As Wisconsin Governor Scott Walker's profile continues to rise, so does his momentum with GOP voters all over the country in the 2016 race for the White House. Just yesterday a new University of Texas/Texas Tribune survey showed Walker neck-and-neck with Senator Ted Cruz in the Lone Star State and now a new Quinnipiac University Poll shows Walker leading other potential GOP nominees in Iowa by a significant margin.
An early look at likely Iowa Republican Caucus participants shows a strong conservative tilt as Wisconsin Gov. Scott Walker leads the pack with 25 percent, twice as high as his nearest rival, according to a Quinnipiac University poll released today.
Voters who identify as "very conservative" make up 45 percent of the caucus participants surveyed by the independent Quinnipiac (KWIN-uh-pe-ack) University. Tea Party supporters make up 32 percent of likely caucus-goers and Walker gets 33 percent of that Tea Party vote.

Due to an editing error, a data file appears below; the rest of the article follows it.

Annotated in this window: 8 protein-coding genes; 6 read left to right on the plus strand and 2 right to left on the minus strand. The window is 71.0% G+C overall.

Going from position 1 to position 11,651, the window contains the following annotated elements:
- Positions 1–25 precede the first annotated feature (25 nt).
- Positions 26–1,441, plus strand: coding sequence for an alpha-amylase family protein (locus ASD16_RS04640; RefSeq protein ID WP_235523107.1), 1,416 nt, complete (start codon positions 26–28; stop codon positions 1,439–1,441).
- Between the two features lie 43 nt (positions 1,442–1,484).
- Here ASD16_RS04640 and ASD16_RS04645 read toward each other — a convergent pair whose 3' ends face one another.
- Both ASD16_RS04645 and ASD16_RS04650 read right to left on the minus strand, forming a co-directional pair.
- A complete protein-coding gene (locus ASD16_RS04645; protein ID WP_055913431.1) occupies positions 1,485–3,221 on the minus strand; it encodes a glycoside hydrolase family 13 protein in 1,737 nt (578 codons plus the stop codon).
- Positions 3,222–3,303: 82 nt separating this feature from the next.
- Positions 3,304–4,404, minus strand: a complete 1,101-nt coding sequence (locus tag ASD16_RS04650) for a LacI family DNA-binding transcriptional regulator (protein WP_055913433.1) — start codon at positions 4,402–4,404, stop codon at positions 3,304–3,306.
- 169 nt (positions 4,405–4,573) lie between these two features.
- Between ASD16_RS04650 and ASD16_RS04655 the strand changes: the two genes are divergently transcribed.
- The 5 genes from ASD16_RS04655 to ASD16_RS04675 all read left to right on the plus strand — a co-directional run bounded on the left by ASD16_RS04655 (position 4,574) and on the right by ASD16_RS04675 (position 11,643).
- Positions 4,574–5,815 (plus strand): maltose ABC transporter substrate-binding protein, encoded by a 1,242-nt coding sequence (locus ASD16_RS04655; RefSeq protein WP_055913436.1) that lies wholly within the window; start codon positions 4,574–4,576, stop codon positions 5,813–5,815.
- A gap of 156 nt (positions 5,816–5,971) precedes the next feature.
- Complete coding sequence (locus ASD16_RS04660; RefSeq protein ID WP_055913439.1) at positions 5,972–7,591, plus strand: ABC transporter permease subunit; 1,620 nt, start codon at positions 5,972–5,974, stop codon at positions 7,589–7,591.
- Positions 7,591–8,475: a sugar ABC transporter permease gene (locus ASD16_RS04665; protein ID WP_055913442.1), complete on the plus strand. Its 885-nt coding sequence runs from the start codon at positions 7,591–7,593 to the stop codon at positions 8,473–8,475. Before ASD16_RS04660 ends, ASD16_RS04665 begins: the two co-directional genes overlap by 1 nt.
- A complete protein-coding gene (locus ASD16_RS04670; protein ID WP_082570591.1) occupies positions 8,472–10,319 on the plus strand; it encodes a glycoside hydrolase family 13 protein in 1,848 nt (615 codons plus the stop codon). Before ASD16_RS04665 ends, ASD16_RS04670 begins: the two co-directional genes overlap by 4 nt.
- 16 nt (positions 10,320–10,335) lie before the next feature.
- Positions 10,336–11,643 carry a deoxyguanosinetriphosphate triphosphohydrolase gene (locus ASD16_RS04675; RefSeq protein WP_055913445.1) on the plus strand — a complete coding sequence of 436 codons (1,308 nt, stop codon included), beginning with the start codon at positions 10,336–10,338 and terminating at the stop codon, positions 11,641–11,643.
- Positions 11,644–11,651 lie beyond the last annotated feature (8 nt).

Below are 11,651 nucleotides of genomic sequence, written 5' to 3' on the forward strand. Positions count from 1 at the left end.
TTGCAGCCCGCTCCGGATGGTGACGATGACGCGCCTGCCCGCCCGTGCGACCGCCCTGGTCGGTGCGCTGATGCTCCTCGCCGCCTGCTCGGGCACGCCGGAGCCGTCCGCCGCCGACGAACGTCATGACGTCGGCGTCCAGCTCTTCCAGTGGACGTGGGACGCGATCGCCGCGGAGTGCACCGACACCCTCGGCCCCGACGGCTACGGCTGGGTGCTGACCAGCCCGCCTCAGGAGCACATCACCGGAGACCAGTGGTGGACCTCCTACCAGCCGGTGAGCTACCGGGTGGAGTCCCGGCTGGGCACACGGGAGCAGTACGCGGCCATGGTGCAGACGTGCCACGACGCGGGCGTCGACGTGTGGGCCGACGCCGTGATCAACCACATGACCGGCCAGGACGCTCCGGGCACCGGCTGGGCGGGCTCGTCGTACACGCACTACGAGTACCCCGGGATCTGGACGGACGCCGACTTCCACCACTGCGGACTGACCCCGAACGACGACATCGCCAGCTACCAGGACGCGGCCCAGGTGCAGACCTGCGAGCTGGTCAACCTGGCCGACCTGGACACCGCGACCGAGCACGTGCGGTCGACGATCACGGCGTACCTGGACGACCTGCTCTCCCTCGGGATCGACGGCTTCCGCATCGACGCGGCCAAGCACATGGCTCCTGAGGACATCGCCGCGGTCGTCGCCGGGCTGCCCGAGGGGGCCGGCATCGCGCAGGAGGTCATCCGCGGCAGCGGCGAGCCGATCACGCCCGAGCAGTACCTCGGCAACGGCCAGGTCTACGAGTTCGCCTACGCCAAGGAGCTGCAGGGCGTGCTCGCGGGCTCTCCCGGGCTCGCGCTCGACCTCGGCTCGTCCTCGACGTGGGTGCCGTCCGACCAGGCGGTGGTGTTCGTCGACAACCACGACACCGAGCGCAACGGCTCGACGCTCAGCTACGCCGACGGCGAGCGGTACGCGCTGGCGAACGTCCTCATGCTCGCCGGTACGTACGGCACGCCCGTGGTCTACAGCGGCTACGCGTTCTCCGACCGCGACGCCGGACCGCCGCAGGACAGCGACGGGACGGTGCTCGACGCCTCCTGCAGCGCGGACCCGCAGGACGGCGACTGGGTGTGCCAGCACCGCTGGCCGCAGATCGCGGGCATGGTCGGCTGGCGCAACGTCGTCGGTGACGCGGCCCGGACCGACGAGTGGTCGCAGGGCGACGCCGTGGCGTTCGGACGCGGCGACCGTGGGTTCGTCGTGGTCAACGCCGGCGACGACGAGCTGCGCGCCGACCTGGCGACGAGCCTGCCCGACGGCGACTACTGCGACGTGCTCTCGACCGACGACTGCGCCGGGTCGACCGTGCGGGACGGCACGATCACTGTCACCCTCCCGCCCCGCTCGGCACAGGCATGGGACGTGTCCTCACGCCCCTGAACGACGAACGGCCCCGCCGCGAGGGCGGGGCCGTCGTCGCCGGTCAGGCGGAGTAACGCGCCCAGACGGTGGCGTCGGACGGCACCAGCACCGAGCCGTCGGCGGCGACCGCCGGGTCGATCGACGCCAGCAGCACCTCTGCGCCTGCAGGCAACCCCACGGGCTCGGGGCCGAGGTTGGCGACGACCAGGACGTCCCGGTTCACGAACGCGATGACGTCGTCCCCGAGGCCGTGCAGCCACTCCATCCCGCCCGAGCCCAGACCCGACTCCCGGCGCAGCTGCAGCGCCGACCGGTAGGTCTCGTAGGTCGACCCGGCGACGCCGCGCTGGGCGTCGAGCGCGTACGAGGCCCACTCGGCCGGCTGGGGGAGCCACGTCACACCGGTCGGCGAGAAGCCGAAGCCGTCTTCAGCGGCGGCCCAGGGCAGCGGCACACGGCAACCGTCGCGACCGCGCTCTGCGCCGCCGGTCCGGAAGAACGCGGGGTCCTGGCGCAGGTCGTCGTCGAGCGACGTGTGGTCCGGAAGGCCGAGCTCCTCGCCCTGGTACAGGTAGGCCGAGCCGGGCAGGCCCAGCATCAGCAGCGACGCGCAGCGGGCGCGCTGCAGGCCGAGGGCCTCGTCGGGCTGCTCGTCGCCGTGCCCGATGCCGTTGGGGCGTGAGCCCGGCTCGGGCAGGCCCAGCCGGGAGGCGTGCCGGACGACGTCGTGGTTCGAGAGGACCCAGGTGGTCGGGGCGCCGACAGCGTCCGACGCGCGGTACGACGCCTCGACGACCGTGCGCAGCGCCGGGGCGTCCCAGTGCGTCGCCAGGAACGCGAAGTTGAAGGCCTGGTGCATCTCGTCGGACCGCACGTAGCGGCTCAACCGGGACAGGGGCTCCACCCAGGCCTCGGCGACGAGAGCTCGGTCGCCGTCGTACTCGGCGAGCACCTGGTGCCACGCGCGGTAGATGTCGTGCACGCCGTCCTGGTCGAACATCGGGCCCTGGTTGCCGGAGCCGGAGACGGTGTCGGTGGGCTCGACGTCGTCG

There is a horse race for second place, with 13 percent for U.S. Sen. Rand Paul of Kentucky, 11 percent each for Michigan physician Ben Carson and former Arkansas Gov. Mike Huckabee and 10 percent for former Florida Gov. Jeb Bush. No other candidate is above 5 percent and 9 percent are undecided.
Walker gets 13 percent when caucus participants name their second choice, with 11 percent for Bush and 9 percent each for former Texas Gov. Rick Perry and Paul.
In a combination of first and second choices, Walker tops the list with 37 percent, with 21 percent for Paul, 20 percent for Bush, 19 percent for Carson and 18 percent for Huckabee.
Although a lead in Iowa isn't necessarily an indication for victory around the rest of the country, Walker is putting up solid numbers outside, as well as inside, the Hawkeye State.
"Wisconsin Gov. Scott Walker is taking the Republican political world by storm," Quinnipiac University Poll Assistant Director Peter A. Brown said in a statement. "He's gone from being unknown outside Wisconsin to the hot candidate, poised to become the front-runner for the GOP presidential nomination. Front-runner status would make it easier for Gov. Walker to raise money and recruit top talent for his staff, but it also puts a target on his back."
"Perhaps most impressive about Walker's numbers is that 57 percent view him favorably to only 7 percent who view him unfavorably - a heck of a first impression," Brown continued.
Walker will be in Washington D.C. this week to address the Conservative Political Action Conference along with other potential GOP candidates.